Holland 1978
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Holland 1978

  The passing of a great football team into history is as inevitable as autumn following summer, yet still it's saddening. The Golden Age of Dutch football, the story begun by Feyenoord in 1970, continued by Ajax in 1971-3, and climaxed by the 1974 and 1978 World Cup teams, was now drawing swiftly to a close. There was to be one final moment of magic from this bunch of players, an eventful 3-2 win away to East Germany to clinch qualification for the 1980 European Championships, but the competition itself, in Italy, ended in disappointment.
Line-up v W.Germany 1980

Dutch line-up for 1980 game against West Germany in Naples.
Back: Haan, Schrijvers, Hovenkamp, Bennie Wijnstekers, Huub Stevens, Krol, Zwartkruis (coach).
Front: Rep, Willy van de Kerkhof, Michel van de Korput, Kees Kist, René van de Kerkhof.

  Though Rensenbrink, Jansen, Suurbier, Rijsbergen and Jongbloed were gone, a Holland team which still included Schrijvers, Krol, Haan, the Van de Kerkhofs, Rep and Nanninga narrowly defeated Greece, lost to West Germany, and needed to beat Czechoslovakia to progress. The 1-1 draw in this game perhaps brought down the curtain on a decade in which the Dutch had been one of the dominant forces in international football.

  The early 1980s were to be barren years. Unable to replace the players of the 1970s with youngsters of quite the same talent, Holland failed to qualify for the 1982 World Cup, finishing fourth behind Belgium, France and the Republic of Ireland, in a very tight group from which two teams would go through. Krol, Poortvliet, Neeskens and Rep all played in the crucial game in Paris, which France won 2-0, thanks largely to a memorable goal from the young Michel Platini, then a St Etienne team-mate of Johnny Rep.

  Ruud Krol played his 83rd and last game for Holland in September 1983, a 1-0 defeat against Spain in Seville in qualification for the European Championships. This record number of Dutch caps was only broken, by Aron Winter, during Euro 2000. Piet Schrijvers didn't give up the argument with Hans van Breukelen over the goalkeeping spot until March 1984, bowing out with a 6-0 win against Denmark in Amsterdam.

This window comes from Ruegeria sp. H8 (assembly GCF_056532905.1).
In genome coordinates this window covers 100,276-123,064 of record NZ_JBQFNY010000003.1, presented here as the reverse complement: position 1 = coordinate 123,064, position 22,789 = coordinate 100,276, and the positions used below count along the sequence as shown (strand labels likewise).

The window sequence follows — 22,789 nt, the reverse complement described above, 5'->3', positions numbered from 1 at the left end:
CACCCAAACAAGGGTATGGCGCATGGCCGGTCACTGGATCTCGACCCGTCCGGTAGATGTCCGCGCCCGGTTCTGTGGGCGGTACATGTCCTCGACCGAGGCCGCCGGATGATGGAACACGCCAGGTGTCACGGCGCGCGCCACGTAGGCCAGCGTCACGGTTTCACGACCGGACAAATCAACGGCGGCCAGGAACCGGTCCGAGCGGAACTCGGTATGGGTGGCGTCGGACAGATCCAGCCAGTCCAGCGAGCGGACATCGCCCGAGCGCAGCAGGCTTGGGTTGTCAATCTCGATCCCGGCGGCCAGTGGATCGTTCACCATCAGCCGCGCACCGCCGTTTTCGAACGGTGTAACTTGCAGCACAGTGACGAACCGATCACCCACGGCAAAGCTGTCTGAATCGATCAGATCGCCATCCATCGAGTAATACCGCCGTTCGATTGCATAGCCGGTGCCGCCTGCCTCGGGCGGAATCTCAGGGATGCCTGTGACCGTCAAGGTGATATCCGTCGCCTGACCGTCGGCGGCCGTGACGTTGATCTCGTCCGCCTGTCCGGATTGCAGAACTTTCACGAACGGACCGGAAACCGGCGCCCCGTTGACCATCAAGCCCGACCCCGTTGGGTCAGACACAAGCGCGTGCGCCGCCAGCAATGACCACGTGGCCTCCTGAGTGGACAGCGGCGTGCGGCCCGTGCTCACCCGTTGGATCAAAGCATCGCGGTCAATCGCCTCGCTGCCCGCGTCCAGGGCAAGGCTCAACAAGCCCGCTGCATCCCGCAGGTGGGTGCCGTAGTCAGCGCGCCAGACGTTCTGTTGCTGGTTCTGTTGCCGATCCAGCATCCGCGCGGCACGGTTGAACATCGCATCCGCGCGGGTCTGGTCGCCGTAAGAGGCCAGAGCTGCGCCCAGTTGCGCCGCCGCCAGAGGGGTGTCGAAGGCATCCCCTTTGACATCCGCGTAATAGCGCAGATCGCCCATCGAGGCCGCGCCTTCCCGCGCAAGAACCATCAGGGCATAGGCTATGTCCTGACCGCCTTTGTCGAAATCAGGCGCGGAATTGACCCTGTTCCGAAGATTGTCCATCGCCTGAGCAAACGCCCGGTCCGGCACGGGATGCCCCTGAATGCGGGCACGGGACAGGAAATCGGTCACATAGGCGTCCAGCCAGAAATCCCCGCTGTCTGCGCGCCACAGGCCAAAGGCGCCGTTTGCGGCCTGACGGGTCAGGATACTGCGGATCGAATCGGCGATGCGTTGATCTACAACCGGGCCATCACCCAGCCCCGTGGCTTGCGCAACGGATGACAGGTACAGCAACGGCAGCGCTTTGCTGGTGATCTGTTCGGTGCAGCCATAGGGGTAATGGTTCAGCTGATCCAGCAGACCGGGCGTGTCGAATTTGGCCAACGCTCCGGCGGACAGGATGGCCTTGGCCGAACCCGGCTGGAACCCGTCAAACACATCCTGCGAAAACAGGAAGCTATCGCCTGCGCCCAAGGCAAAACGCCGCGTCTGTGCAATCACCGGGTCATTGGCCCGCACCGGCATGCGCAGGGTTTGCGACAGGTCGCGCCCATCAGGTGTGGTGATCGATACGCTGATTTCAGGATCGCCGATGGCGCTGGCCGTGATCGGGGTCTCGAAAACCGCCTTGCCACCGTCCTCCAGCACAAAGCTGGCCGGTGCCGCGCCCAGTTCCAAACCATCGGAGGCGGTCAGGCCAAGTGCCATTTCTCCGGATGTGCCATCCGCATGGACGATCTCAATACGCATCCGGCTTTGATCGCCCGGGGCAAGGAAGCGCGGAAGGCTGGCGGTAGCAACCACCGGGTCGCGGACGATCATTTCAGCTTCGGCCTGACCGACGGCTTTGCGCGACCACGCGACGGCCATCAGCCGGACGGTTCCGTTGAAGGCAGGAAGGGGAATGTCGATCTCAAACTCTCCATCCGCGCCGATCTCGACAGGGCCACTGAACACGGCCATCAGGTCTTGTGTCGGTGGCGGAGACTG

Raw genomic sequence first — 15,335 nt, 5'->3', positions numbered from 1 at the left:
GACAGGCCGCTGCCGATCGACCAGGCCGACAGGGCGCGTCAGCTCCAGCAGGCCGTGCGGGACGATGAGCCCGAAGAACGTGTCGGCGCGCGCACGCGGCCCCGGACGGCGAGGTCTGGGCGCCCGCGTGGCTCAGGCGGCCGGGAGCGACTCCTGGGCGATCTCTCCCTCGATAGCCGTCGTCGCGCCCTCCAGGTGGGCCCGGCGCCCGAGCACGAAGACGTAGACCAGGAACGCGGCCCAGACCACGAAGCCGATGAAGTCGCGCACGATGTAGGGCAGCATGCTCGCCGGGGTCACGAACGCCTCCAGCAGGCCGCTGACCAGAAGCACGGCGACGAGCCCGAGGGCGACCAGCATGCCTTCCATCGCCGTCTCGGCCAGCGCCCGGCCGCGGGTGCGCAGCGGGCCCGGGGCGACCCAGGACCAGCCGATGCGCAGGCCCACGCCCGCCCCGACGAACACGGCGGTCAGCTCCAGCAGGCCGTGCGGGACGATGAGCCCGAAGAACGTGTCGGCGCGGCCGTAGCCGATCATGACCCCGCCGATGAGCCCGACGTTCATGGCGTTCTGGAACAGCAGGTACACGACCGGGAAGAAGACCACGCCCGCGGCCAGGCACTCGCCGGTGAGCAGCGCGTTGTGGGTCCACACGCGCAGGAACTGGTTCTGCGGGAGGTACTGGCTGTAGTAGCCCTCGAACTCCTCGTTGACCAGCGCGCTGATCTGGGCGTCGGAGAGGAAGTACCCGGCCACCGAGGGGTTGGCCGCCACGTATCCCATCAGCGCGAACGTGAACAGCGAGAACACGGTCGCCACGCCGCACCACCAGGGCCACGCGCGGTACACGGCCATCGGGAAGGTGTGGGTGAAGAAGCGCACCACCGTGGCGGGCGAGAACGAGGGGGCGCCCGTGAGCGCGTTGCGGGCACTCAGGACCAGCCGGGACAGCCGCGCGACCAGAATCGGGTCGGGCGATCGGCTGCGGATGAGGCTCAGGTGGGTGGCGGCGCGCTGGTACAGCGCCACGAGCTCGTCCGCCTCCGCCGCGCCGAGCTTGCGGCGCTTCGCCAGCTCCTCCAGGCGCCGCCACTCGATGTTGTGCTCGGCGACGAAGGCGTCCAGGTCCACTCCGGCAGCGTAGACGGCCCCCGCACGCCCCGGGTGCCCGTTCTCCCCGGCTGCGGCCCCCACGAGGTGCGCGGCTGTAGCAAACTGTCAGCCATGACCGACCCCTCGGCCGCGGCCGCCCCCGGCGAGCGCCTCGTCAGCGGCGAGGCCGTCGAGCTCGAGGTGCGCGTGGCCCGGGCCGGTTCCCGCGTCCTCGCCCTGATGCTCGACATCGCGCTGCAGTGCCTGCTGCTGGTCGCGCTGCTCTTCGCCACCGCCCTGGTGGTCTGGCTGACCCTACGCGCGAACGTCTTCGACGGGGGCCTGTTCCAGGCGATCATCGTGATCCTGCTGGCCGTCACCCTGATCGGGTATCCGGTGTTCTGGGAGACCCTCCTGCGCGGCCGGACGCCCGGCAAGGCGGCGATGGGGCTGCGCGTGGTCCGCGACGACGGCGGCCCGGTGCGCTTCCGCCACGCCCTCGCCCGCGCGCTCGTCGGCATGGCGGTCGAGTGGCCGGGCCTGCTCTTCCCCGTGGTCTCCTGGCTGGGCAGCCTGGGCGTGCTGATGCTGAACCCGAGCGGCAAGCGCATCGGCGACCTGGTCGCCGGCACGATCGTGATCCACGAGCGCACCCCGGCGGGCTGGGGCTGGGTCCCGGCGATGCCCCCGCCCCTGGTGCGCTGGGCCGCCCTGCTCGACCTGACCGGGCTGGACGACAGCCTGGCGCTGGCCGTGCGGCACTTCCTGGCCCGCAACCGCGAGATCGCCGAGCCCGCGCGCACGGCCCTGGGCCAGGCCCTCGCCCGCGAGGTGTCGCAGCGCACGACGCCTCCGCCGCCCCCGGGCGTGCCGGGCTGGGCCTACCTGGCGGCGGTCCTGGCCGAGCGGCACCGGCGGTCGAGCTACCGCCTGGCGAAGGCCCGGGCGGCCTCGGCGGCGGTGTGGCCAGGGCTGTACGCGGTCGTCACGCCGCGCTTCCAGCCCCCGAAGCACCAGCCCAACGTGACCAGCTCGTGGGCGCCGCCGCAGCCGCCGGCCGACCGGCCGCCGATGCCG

The 1984 European Championships would take place without the Oranje, Spain finishing above a Dutch team now markedly in decline, even though Rijkaard, Van Basten and Gullit were now internationals. And, in 1986, Hungary qualified for the World Cup as Group winners, leaving runners-up Holland to play off against (inevitably) Belgium for a place in Mexico. Dick Schoenaker, Ernie Brandts and Willy van de Kerkhof all figured in that unsuccessful campaign, Van de Kerkhof becoming the last of the 1978 (and 1974) vintage to play in an international, his final game being the 1-0 first-leg defeat in Belgium in October 1985. The Belgians won the two-legged decider on away goals, and went on to reach the Semi-Final that year.

  Of course, our story does have a happy ending, if indeed anything in football ever "ends". The Cup Winners' Cup success of Ajax in 1987 was the dawn of this new age, with Frank Rijkaard and Marco van Basten in their team, plus a young substitute called Bergkamp, and a coach called Cruyff. Guus Hiddink's PSV Eindhoven won the 1988 European Cup again for Holland, evoking memories of the early 1970s. But the European Championships of that same glorious year were the moment the nation had been waiting for, as, with 1974 coach Rinus Michels back at the helm, and dressed in just about the worst shirts ever worn by an international team, the Dutch wrote a page in football's record books, to add to the chapters in the book of football mythology which they had written in 1974 and 1978. That of course is another story...

  In the 1990s, Dutch players have taken their place among the elite of Europe, in the increasingly cosmopolitan club framework, and the national team have been contenders at every major competition. Dutch clubs, however, have had relatively limited, transient success, as money has continued to lure their stars abroad, and at an increasingly early age. Maybe one day they'll find another set of players who will set the world on fire as did the great sides of 1974 and 1978, but probably they won't. Possibly nobody will.

  Ernst Happel coached the German champions SV Hamburg to European Cup victory in 1983, during the period of Holland's eclipse. When he died, in 1992, the Austrians renamed the Prater Stadium in Vienna in his honour: the European Champions League win by Ajax in 1995 took place in that very stadium. His name may not be as well-known in international football as that of Rinus Michels, but his achievement in taking Holland to a World Cup Final was certainly comparable with that of his predecessor.

  And that concludes my recounting of the tale of the class of 1978. History will, I trust, be generous to them. Hope you enjoyed it, and hope the time was well spent.

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